DÄ internationalArchive44/2020Van der Woude Syndrome

Clinical Snapshot

Van der Woude Syndrome

Dtsch Arztebl Int 2020; 117: 751. DOI: 10.3238/arztebl.2020.0751

Scheiba, N; Hartschuh, W


On examination of a 28-year-old woman we noticed two pits on her lower lip as a secondary finding. These were asymptomatic and had been present since birth. There had been no attempt at diagnostic classification or further investigation. There were no relevant pathological findings in the patient’s personal or family history, and clinical examination revealed no abnormalities. Paramedian pits on the lower lip, usually bilaterally symmetric, point to Van der Woude syndrome (VDWS). This is a rare disease with autosomal dominant transmission that features pits or fistulas of the lower lip, often associated with cleft lip or cleft palate. There may be salivation from the pits due to communication with the salivary glands. The patient declined surgical correction. The principal differential diagnoses include popliteal pterygium syndrome, orofaciodigital syndrome type 1, congenital megacolon, and scarring, e.g., as a result of piercing. Even the children of patients in whom pits on the lower lip are the sole manifestation of VDWS have a distinctly elevated risk of cleft lip or cleft palate. Timely genetic investigation and counseling is therefore important. We took steps to ensure our patient received the pertinent information.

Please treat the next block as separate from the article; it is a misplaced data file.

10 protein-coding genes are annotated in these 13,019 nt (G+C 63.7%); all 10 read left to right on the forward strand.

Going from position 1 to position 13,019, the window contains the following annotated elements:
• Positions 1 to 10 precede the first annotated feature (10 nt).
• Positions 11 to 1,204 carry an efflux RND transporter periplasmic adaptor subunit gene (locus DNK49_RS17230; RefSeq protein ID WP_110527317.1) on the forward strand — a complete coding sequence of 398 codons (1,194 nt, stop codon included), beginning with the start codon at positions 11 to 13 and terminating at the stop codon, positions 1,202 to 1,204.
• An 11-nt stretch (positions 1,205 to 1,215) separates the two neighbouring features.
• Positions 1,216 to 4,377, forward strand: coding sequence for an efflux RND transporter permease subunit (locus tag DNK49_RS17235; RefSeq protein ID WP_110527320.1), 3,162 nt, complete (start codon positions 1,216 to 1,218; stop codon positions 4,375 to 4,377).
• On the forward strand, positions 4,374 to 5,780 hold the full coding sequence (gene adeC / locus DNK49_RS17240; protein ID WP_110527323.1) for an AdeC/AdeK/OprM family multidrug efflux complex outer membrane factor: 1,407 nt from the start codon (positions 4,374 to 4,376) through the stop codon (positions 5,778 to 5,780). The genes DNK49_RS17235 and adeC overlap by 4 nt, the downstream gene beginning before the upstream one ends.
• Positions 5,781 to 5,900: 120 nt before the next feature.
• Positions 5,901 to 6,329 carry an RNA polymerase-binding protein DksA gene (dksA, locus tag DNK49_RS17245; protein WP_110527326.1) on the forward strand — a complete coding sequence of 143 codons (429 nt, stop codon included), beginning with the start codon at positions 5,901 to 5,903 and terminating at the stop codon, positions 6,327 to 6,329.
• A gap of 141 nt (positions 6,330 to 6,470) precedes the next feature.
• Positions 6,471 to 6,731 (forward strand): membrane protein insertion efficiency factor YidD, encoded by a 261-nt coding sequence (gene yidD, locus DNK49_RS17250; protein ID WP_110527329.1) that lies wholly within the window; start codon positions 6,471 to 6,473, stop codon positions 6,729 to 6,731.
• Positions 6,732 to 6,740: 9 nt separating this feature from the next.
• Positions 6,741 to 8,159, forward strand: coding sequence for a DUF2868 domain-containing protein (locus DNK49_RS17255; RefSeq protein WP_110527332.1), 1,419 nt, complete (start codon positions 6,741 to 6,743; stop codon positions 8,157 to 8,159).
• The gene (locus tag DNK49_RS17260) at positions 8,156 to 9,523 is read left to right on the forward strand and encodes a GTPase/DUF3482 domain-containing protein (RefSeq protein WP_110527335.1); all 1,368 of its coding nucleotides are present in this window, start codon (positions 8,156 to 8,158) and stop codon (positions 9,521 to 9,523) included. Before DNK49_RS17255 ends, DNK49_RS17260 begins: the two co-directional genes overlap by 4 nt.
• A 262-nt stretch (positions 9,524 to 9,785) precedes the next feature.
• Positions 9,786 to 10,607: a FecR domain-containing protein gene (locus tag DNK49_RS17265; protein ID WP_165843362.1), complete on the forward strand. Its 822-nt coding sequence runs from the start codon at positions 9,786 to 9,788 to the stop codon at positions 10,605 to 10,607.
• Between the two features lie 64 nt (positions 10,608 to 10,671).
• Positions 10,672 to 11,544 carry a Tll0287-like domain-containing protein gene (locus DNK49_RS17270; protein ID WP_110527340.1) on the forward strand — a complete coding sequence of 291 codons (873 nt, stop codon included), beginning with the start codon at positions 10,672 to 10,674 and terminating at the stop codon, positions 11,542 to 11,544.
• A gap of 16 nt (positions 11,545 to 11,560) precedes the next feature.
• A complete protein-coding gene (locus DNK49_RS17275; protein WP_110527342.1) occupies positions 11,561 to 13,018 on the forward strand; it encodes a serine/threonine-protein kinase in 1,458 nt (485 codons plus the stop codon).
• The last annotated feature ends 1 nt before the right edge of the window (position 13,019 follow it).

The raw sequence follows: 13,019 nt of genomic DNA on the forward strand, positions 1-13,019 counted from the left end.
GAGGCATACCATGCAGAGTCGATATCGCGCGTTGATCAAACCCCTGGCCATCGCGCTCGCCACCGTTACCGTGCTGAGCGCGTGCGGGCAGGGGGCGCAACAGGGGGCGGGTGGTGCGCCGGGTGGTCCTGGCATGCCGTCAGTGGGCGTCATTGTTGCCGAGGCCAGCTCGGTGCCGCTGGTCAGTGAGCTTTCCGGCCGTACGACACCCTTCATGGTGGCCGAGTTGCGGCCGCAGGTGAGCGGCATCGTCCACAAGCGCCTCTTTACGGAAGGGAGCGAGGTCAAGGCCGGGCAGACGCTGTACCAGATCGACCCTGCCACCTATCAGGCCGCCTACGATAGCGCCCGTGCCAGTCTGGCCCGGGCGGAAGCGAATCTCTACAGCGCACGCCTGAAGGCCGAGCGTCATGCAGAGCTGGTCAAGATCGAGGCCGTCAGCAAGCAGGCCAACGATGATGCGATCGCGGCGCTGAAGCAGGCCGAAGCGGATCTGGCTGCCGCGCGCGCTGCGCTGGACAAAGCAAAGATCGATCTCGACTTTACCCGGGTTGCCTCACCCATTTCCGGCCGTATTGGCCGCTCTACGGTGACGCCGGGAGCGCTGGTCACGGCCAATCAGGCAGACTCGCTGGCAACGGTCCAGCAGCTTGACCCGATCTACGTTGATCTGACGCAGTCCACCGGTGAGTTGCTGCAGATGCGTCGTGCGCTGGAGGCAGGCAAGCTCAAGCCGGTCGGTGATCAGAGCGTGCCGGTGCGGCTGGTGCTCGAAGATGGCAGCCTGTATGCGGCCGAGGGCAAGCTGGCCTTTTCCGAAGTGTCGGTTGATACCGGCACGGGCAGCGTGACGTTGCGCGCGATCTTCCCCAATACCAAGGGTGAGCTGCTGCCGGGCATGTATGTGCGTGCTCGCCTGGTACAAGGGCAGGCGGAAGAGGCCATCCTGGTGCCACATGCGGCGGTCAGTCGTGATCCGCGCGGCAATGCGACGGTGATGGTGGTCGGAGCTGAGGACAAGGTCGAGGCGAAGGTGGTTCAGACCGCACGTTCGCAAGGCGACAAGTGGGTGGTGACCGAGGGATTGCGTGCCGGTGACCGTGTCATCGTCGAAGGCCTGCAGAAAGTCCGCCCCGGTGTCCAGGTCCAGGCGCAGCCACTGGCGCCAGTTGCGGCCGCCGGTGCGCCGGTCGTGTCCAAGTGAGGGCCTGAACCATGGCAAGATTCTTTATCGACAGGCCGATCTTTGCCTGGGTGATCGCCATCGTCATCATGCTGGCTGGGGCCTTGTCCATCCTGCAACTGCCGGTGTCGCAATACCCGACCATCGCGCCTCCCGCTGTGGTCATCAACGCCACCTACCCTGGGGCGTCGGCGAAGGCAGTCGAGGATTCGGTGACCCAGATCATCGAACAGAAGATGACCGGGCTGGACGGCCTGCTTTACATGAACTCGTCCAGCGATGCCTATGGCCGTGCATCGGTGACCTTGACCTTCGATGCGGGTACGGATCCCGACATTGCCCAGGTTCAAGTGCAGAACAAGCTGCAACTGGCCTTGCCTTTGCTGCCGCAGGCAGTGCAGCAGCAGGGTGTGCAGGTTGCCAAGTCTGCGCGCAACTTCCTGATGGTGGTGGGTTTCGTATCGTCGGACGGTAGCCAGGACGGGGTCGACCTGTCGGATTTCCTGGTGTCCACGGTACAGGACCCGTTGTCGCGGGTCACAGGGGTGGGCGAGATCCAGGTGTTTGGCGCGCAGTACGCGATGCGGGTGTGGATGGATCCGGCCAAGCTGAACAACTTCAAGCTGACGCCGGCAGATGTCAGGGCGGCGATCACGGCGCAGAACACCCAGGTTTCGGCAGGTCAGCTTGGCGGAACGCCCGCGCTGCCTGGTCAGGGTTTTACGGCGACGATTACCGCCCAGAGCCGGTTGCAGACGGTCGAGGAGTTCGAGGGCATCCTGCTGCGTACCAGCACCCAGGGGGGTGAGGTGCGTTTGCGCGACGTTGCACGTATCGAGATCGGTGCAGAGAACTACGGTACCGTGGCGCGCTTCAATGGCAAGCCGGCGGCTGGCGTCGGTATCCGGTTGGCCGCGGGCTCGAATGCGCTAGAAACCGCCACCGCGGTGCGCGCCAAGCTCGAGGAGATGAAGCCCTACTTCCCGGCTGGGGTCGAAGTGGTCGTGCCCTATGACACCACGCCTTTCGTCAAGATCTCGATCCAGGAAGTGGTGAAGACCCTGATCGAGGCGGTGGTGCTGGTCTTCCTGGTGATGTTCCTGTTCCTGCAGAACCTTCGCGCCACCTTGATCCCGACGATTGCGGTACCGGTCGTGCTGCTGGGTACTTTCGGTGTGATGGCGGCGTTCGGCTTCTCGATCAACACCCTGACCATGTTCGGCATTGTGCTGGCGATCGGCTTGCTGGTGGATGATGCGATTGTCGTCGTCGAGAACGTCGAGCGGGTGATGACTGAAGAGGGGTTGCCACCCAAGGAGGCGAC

Dr. med. Nina Scheiba, Haut- und Laserzentrum Heidelberg, dr.n.scheiba@durani-facharzt.de

Prof. Dr. med. Wolfgang Hartschuh, Haut- und Laserzentrum Heidelberg und Hautklinik, Universitätsklinikum Heidelberg

Conflict of interest statement: The authors declare that no conflict of interest exists.

Translated from the original German by David Roseveare.

Cite this as: Scheiba N, Hartschuh W: Van der Woude syndrome. Dtsch Arztebl Int 2020; 117: 751. DOI: 10.3238/arztebl.2020.0751